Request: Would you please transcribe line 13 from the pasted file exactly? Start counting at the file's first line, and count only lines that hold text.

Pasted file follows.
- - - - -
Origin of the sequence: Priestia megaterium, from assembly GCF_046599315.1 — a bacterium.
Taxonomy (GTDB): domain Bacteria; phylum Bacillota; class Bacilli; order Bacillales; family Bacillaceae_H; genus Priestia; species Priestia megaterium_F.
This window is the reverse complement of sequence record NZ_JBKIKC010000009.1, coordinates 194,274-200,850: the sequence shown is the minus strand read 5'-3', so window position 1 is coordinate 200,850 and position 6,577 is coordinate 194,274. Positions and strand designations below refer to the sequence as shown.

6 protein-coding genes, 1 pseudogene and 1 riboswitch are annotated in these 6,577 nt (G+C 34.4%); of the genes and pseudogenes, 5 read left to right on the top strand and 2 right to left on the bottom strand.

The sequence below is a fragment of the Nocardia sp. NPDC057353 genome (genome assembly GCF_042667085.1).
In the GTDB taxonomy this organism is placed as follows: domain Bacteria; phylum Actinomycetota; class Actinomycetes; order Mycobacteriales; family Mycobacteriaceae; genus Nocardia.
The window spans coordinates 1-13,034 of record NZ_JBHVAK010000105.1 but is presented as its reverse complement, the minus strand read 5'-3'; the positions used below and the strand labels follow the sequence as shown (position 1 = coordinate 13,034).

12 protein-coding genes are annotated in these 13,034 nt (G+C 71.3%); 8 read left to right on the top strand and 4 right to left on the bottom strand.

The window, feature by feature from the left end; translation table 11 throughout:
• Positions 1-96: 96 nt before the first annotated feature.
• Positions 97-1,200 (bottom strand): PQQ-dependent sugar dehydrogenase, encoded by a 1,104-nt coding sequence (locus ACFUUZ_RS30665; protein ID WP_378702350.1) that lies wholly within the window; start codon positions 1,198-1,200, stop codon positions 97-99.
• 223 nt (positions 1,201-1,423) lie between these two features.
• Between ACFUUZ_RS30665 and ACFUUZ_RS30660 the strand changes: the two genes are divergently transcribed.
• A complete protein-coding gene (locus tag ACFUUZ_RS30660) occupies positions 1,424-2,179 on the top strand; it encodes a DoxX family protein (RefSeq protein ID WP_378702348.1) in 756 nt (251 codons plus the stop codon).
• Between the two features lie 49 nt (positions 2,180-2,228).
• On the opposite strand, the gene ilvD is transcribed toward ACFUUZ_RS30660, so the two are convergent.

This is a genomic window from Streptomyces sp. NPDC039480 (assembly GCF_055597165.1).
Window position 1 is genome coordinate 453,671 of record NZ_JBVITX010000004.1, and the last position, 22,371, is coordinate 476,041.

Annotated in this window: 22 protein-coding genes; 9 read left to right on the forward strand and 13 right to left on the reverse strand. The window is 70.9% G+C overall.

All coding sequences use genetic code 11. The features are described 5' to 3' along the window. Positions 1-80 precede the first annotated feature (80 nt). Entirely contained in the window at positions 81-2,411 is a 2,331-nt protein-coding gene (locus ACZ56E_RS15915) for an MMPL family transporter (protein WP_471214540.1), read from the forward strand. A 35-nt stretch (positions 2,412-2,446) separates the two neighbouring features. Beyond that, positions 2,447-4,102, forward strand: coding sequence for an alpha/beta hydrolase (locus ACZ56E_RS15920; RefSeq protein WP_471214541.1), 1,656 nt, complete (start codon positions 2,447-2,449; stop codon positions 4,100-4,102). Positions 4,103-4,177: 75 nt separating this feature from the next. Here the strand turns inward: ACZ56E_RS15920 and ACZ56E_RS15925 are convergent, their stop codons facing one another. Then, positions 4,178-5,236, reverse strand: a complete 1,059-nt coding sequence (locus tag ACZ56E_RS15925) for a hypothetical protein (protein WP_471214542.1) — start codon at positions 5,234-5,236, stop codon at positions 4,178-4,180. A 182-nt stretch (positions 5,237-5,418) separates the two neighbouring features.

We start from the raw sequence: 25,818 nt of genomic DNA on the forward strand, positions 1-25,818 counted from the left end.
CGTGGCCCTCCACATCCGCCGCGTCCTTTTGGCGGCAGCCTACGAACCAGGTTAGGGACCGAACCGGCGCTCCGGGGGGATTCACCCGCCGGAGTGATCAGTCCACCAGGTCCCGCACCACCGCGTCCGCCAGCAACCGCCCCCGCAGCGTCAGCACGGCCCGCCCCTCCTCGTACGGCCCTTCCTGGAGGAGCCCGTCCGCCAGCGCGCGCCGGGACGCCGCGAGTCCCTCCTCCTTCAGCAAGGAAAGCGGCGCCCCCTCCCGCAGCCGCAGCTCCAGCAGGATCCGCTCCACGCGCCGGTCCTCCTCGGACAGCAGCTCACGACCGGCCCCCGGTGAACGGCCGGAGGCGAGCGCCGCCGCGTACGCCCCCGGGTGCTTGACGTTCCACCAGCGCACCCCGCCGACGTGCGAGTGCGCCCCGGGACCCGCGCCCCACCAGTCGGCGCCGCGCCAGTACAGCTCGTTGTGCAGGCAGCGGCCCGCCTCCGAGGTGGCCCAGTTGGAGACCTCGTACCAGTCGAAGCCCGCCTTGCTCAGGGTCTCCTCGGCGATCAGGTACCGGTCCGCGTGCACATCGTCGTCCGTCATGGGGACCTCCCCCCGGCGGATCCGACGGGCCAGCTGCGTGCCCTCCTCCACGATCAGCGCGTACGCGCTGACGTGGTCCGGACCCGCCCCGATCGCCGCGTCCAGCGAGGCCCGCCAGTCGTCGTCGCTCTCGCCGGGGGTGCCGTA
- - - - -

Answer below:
• Between ACFUUZ_RS30665 and ACFUUZ_RS30660 the strand changes: the two genes are divergently transcribed.